Looking for a training program to prepare for long distance tour

Discussion in 'Cycling Training' started by rlittrell, Dec 16, 2004.

  1. rlittrell

    rlittrell New Member

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    I am new to cycling and as of yet do not even have a bike. I am 24 and pretty fit already. I weight train 4 days a weak and warm up with 2 mile runs.

    I am planing to complete a southern tier coast to coast tour by summer of 2005, which gives me 5 months to prepare. This leads me to several questions.

    1. Since I dont have a bike as of yet, I am training indoors (Ballys Total Fitness). Can anyone suggest some training workouts to help me reach my goal?

    2. Once I purchase a bike, what type of workouts should I do to prepare for my goal?

    3. Finally, any recomendations on touring Bikes or other equipment?


    I am not familiar with all of the abreviations (BPM, etc) used so if you could be really descriptive I would appreciate it.

    Thanks,
    Ryan
     
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  2. TrekCyclerChic

    TrekCyclerChic New Member

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    Well I was sort of in your position this spring... I was using a super cheap mtn bike (with shocks no less) to do my biking on, and I made up the rest in running until i got my bike. I'm still an amateur, but here are some suggestions/things I've learned so far that might help you get started.

    As far as equiptment, I bought a Trek 1500 which is an amazing bike. It retails for $1200, but it is a great bike, with a stiff frame and good components. I looked at many bikes and it was the most bike for the money. It's a nice big step above the entry level road bikes for not that much more money.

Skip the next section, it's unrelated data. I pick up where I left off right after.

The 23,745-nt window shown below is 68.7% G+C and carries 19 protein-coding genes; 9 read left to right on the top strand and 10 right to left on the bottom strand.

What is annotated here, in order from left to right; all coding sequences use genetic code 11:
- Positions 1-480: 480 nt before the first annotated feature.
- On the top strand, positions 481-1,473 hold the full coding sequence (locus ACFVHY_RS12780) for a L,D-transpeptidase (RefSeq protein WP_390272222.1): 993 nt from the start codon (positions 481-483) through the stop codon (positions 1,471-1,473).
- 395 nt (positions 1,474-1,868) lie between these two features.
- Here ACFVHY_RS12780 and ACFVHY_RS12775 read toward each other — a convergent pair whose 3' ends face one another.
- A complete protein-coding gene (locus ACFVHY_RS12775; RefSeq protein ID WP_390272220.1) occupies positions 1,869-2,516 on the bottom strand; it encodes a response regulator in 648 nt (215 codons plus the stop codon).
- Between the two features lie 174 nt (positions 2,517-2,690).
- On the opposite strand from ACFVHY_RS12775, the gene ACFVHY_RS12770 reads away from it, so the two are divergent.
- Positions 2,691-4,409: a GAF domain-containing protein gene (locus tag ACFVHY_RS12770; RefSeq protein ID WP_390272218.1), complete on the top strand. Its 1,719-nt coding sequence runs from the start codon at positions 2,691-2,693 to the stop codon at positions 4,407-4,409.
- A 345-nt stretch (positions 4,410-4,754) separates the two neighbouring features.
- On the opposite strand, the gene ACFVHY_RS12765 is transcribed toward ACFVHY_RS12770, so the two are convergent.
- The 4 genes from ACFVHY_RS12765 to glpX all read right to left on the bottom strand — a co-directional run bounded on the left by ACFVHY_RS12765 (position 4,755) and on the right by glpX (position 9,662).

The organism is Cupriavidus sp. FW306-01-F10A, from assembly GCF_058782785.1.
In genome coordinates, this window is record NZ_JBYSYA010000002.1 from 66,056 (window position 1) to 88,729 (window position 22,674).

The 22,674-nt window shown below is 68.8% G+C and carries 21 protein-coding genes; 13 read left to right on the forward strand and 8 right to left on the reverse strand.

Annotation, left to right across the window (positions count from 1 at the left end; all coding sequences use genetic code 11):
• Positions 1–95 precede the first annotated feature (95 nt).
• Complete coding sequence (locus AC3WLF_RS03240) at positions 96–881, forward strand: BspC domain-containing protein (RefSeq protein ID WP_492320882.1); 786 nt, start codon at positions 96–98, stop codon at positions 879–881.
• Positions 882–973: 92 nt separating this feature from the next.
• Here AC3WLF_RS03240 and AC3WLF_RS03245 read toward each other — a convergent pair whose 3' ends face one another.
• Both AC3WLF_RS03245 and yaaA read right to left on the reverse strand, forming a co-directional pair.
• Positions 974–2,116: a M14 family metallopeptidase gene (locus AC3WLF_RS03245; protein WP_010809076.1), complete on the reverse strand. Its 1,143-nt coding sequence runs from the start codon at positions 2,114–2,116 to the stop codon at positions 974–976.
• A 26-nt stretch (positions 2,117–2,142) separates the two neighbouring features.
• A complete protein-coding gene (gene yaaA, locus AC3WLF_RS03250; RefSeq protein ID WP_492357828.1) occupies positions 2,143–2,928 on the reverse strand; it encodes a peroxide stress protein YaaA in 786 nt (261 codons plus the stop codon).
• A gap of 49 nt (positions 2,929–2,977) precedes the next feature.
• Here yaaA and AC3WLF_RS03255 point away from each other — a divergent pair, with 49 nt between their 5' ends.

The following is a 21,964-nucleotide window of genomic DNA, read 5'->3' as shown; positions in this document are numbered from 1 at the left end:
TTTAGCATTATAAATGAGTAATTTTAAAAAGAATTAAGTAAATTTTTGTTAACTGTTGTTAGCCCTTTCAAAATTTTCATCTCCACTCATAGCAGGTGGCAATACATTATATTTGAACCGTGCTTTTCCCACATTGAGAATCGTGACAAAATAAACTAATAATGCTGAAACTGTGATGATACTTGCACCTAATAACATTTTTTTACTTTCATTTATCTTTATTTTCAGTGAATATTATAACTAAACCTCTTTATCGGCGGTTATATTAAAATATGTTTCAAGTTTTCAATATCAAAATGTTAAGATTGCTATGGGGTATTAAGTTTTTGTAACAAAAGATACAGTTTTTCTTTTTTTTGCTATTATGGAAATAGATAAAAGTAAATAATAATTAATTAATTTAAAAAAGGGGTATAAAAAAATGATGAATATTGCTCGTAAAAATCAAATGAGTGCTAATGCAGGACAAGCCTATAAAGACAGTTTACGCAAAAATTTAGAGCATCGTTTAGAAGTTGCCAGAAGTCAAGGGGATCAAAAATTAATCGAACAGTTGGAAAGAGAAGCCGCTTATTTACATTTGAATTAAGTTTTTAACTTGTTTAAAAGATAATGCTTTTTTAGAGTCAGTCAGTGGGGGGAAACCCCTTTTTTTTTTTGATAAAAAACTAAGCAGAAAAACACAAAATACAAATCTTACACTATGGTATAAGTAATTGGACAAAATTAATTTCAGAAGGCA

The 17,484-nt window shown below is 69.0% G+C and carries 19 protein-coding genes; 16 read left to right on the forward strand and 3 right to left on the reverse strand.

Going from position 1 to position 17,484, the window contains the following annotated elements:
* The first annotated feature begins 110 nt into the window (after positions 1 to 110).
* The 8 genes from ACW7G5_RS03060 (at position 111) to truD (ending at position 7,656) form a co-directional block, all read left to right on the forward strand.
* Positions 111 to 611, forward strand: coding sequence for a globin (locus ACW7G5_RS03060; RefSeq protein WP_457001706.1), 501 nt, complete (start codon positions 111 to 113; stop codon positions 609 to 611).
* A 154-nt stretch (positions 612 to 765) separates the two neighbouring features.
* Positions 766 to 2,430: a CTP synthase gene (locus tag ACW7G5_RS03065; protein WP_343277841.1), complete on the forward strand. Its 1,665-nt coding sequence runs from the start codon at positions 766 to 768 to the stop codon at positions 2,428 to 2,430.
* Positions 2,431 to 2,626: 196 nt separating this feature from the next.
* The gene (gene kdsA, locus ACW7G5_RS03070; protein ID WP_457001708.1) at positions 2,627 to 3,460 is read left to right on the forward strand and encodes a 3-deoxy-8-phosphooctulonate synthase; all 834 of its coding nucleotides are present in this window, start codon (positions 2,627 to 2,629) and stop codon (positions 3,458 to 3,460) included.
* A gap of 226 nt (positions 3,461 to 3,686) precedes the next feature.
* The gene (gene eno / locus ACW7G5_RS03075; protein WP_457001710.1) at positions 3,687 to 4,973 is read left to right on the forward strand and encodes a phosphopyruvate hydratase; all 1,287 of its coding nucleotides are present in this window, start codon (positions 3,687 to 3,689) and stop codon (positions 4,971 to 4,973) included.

Since you said it is long distance, that's what you need to be doing in your workouts - distance! Put on the miles. You need to establish a good base to work off of later. Try to get at least one long ride (nearly as much as you will be doing in one day of the ride) at least once a week. There is no other workout that can replace just getting in the seat and pedaling. You need lots of miles and once you get your bike, you really need to become familiar with it, and with the movements of biking. This can hlep you avoid mishaps, like spills and dropped chains caused by moving the wrong way at the wrong time.

    Hope this helps. I'm starting my base training for the PMC next summer, so let me know if you want to talk more about it.
     
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